German countryside, but he was highly educated, and a remarkable poet. He was an inter-
esting playwright, sometimes a great playwright, and sometimes not a great playwright, but
he was one of the truly great poets of the 20th century. His poems are vernacular, written
the way people speak, but theyre heartbreakingly romantic and at the same time very bit-
ter, very tough, very personal, very specific, unbelievably theatrical. He used his poems like
a diary. He wrote dozens of poems a day and then turned many of them into songs.
In the late 1920s, Brecht was feeling his way toward a kind of theater that would mat-
ter to him. You have to understand what was going on in Weimar Germany during this
period. On the one hand, there was cabaret, cross-dressing, vaudeville, dance halls
. . . American jazz was coming into Berlin in a very big way, as were spirituals. People in
Berlin were just beginning to understand the American black experience. But the theaters
were still full of a very bourgeois kind of boulevard drama. So when we talk about Brecht
being antisentimental, wanting to break the frame, its not because he was didactic or
academic or any of those things you learn in your theater courses about the alienation 23
effect. It is that he was bothered by the kind of sappy sentimentality of typical turn-of-the-
century German drama. He loved the muscular heritage of playwright/poets like Schiller
and Goethe, but he wanted to create theater that woke people up. He liked to say that if
theater were as good as boxing, people would come to see it. The central theatrical idea for
him was virtuosity: that theater should be muscular and demonstrative and unsentimental.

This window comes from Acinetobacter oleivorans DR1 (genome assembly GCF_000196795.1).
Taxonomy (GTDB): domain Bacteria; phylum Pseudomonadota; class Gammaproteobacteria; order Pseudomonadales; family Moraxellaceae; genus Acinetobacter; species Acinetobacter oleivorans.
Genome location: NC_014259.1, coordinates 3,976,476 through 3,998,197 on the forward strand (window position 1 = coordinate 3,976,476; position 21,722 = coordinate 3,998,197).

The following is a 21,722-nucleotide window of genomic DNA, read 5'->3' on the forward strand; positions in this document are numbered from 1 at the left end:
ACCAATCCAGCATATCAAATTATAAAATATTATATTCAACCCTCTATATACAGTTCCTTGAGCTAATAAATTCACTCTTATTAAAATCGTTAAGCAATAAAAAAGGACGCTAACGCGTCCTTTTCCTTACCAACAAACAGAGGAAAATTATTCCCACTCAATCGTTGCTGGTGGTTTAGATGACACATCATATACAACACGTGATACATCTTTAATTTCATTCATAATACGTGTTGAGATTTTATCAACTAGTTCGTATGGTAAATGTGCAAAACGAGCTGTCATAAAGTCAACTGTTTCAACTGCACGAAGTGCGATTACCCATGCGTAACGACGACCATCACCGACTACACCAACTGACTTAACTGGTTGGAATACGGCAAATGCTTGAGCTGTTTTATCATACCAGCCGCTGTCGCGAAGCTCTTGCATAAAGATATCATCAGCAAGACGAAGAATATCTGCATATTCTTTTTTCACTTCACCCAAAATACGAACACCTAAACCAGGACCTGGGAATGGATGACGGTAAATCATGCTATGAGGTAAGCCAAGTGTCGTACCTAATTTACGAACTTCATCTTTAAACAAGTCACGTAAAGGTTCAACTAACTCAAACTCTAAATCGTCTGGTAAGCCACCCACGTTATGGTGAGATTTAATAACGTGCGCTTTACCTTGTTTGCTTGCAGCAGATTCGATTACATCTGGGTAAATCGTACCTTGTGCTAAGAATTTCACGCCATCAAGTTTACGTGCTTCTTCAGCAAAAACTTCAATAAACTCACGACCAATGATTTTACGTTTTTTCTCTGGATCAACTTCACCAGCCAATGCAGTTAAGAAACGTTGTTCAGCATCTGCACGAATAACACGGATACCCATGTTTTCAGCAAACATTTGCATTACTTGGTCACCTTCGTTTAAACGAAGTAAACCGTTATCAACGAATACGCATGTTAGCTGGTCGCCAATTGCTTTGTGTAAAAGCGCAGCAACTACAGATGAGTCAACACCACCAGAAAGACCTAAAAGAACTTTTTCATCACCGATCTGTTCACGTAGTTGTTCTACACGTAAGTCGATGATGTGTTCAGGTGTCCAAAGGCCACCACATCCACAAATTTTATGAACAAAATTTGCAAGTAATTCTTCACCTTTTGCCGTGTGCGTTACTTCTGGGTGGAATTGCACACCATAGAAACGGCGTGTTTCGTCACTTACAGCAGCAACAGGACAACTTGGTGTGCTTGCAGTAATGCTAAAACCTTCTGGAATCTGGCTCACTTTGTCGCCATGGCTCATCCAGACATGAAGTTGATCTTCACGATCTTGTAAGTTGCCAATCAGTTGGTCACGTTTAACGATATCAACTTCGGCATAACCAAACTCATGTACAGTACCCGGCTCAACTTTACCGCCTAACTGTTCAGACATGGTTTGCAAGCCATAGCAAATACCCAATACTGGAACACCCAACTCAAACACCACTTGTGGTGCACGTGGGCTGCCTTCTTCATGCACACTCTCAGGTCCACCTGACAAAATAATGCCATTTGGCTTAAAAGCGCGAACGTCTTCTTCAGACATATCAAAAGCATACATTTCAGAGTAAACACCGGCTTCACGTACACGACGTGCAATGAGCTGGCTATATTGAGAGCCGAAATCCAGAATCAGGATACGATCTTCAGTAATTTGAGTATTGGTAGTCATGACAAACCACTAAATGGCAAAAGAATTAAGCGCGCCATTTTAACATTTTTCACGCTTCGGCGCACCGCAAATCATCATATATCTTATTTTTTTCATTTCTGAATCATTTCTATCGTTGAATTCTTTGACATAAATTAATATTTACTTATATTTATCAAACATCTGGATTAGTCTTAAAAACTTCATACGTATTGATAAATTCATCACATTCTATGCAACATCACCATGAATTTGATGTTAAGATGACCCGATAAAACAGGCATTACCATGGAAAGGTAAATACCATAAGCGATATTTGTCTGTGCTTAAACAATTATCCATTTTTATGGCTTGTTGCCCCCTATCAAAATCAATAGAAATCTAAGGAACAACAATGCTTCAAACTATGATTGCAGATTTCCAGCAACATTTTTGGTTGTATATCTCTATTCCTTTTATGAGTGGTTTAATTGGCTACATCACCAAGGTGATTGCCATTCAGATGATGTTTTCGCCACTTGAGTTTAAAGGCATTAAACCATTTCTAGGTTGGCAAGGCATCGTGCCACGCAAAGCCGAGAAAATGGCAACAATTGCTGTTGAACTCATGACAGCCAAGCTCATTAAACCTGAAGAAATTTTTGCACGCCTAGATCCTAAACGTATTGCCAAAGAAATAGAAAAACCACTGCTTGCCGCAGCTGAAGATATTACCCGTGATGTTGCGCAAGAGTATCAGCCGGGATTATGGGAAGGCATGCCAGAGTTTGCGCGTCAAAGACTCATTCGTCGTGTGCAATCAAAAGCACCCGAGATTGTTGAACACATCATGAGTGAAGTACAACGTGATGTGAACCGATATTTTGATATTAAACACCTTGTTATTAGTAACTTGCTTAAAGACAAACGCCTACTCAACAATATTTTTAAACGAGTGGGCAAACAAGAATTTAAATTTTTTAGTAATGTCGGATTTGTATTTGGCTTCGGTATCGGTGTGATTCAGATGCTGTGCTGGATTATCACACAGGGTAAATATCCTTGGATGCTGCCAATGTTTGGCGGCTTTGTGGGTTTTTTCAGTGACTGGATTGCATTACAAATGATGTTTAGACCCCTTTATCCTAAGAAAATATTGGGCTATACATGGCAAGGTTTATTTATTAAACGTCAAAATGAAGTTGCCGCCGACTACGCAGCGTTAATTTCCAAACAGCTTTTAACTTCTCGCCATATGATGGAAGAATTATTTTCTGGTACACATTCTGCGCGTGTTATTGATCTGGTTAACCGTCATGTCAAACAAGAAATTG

On the other hand, he was fantastically romantic and in love with many womenwhom
he then corralled into writing plays for him, without crediting them. He was a terrible
man! [laughter]
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Brecht was a musician, himself, and music was very important to him. There are pic-
tures of him as a young man with his guitar; he often set his writing to music and could
typically be found in coffee houses playing his own songs. Then in the early to mid twen-
ties, he met Kurt Weill, his opposite: a nice Jewish boy, beautifully trained, very ambitious,
impeccably dressed, very serious about his work, never stayed up past ten, married to Lotte
Lenya, etc. Here again, is one of the many things that need to be debunked. We think of
Kurt Weills music as something that you sing like this [spoken in a rough, rasping voice],
because thats what Lotte Lenya sounded like, when she sang Weills music, after a life-
time of smoking cigarettes. So thats what we think his songs should sound like, but its
totally wrong. Thats why we cast such extraordinary singers in this production.
So Brecht and Weill worked together on Threepenny, and to their deep humiliation, it
was a huge commercial success. I say humiliation, because, you have to know, during this
period Brecht was starting to read Karl Marx and Walter Benjamin (the brilliant Marxist
critic), and beginning to analyze the political situation in which Germany found itself.